In 2013 the New Zealand Buddhist Council and Amitabha Hospice started training well-vetted applicants to become Buddhist Chaplains. By 2018, after four Level 1 courses, over 30 trainees had completed a Level 1 workshop on Hospice / Hospital Chaplaincy.
On 6, 7, 8 March 2020, twelve “Apprentice Buddhist Chaplains” (or ABCs) from around the country who had completed their Level 1 training and the required supervised experience and written documentation attended the Level 2 training. It covered Tertiary Chaplaincy and Prison Chaplaincy and there were eleven presenters. Among them, was Ricky Waters, the Chaplain of three Auckland Tertiary institutions, Richard Ward, the Chaplain of Mt Eden Prison and Auckland Regional Manager for Prison Chaplaincy Services of Aotearoa New Zealand, William Hursthouse, a Buddhist and Mediator who talked about Dispute Resolution, Dr. Heather Kempton, a Buddhist Psychologist and Senior Lecturer at Massey University, who lectured about suicide awareness and two Buddhist volunteers, Mallika Krishnamurthy, NZ Coordinator for Liberation Prison Project and Katie O’Connor, a counsellor who spoke about their experiences visiting prisoners in Auckland and South Island prisons.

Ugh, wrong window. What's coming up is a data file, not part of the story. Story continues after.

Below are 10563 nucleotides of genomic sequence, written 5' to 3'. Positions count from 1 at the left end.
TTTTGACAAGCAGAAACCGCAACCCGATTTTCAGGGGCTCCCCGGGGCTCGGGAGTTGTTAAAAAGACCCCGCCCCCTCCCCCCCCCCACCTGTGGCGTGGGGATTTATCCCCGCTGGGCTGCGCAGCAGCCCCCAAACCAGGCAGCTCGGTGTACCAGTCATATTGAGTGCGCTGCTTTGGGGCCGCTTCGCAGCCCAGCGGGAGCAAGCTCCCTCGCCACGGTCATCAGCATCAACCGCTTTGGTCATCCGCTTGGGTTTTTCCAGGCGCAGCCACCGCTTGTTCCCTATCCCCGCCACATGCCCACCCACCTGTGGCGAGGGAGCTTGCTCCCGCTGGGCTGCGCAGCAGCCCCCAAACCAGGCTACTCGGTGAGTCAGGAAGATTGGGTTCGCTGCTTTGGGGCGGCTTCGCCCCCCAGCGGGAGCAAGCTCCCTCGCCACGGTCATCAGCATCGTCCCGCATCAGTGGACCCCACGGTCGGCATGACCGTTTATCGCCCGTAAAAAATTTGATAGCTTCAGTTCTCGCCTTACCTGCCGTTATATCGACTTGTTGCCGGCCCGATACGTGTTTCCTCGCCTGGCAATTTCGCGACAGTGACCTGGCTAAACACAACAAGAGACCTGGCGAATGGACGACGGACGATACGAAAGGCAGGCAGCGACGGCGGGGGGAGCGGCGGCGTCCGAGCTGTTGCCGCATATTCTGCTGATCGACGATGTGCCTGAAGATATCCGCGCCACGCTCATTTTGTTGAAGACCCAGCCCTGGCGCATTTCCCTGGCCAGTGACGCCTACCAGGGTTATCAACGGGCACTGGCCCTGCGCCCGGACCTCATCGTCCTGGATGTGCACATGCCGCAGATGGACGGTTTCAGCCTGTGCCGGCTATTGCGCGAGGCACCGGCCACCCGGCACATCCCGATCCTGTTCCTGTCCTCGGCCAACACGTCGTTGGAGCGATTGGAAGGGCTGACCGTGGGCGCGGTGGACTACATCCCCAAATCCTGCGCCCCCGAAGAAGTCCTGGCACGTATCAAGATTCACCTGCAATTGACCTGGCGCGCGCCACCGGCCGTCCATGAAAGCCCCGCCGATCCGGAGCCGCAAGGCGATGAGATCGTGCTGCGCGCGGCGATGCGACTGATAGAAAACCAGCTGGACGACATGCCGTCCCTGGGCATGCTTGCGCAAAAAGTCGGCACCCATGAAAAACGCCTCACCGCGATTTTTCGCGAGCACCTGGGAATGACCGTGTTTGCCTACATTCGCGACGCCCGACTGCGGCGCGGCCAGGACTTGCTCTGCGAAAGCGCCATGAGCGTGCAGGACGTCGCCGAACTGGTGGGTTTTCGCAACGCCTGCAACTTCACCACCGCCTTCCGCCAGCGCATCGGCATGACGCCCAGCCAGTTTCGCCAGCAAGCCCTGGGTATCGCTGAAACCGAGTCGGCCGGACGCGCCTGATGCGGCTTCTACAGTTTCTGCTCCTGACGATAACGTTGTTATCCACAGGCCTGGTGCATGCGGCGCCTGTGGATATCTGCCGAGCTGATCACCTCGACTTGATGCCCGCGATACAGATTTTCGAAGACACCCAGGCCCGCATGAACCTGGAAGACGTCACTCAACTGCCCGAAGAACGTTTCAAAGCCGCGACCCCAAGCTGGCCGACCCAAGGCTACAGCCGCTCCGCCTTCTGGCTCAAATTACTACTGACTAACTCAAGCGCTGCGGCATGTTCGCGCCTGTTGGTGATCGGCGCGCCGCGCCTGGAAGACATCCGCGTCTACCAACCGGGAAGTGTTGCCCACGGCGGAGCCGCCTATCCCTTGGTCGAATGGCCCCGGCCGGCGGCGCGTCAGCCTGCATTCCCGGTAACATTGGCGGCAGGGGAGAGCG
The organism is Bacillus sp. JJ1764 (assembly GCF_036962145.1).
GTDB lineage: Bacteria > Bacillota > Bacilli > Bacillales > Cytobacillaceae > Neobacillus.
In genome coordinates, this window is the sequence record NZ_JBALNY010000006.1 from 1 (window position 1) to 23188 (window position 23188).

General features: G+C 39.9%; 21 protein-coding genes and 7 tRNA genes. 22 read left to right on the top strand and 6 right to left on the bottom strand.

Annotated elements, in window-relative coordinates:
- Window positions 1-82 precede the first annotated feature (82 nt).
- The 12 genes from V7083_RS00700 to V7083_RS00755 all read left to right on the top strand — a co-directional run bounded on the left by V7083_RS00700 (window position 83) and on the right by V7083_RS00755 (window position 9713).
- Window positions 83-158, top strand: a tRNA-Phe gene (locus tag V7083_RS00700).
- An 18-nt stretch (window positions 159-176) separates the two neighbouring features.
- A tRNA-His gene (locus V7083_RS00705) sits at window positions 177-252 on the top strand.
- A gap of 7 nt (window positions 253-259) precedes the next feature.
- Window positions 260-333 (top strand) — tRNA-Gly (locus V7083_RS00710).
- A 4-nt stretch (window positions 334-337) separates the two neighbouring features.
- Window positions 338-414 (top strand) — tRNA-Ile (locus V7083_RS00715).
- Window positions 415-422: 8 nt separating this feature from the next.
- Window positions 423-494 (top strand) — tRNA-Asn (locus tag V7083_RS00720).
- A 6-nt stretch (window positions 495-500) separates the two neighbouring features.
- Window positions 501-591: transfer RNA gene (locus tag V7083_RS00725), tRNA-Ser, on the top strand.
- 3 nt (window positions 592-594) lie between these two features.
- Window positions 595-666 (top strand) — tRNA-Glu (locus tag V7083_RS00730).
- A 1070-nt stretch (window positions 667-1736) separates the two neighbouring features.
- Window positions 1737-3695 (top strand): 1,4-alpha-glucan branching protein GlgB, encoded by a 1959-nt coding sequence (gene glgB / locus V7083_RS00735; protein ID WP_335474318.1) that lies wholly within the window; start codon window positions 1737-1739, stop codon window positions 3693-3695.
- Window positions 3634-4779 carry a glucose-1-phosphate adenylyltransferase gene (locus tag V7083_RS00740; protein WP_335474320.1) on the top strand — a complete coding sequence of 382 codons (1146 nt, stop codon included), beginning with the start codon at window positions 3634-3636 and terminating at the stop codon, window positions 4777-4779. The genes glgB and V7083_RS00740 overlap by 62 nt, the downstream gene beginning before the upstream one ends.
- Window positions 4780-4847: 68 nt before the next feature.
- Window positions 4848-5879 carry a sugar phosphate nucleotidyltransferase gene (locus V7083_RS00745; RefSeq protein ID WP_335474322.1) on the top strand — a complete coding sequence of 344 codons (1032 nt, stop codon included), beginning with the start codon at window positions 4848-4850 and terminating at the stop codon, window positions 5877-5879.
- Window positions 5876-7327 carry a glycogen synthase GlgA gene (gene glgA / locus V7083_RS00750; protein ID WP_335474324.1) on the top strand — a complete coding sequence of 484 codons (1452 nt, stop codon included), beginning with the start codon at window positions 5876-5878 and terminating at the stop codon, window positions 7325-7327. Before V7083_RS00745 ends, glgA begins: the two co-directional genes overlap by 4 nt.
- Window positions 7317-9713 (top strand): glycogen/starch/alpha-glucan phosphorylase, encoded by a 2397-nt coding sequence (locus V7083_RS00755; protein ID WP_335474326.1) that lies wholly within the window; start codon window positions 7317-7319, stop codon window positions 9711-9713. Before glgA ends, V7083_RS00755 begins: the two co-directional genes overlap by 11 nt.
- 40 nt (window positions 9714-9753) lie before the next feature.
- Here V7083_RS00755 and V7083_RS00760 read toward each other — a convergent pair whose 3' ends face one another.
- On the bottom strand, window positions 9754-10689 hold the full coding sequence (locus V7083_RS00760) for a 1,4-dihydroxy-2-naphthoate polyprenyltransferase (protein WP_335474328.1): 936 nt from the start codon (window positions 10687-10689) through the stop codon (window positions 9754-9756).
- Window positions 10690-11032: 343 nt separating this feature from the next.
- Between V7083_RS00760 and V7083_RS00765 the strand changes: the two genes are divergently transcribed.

The training programme was organised by Ecie Hursthouse, Managing Director of Amitabha Hospice and Vice-Chairperson of NZBC. Ven. Amala-sensei and Ecie are the Supervisors of the Level 1 ABCs. Ven. Amala-sensei will also be one of the supervisors of those ABCs who pursue Tertiary or Prison Chaplaincy. To qualify as NZ Buddhist Tertiary Chaplains or Buddhist Prison Chaplains, they are required to do a number of hours of supervised experience in either a Tertiary organisation or a Prison and the written documentation.
The ABCs who completed the Level 1 course and the requirements of supervised experience and written documentation received certificates that they are now qualified to work as Buddhist Chaplains in hospices, hospitals or nursing homes in NZ. The NZBC and Amitabha Hospice has complete confidence that these NZ Buddhist Hospice / Healthcare Chaplains can be employed to facilitate mental comfort by helping the person use their own beliefs to investigate their concerns and gain strength and resilience in the midst of a health crisis.